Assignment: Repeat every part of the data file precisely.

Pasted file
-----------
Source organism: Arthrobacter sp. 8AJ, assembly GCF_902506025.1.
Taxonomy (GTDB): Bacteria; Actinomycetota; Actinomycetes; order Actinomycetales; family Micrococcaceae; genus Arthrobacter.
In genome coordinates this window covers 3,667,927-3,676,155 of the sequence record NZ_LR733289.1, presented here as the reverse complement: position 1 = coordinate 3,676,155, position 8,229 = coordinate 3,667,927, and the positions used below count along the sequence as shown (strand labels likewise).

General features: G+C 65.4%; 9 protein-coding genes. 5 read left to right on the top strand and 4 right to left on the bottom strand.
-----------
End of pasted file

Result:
Source organism: Arthrobacter sp. 8AJ, assembly GCF_902506025.1.
Taxonomy (GTDB): Bacteria; Actinomycetota; Actinomycetes; order Actinomycetales; family Micrococcaceae; genus Arthrobacter.
In genome coordinates this window covers 3,667,927-3,676,155 of the sequence record NZ_LR733289.1, presented here as the reverse complement: position 1 = coordinate 3,676,155, position 8,229 = coordinate 3,667,927, and the positions used below count along the sequence as shown (strand labels likewise).

General features: G+C 65.4%; 9 protein-coding genes. 5 read left to right on the top strand and 4 right to left on the bottom strand.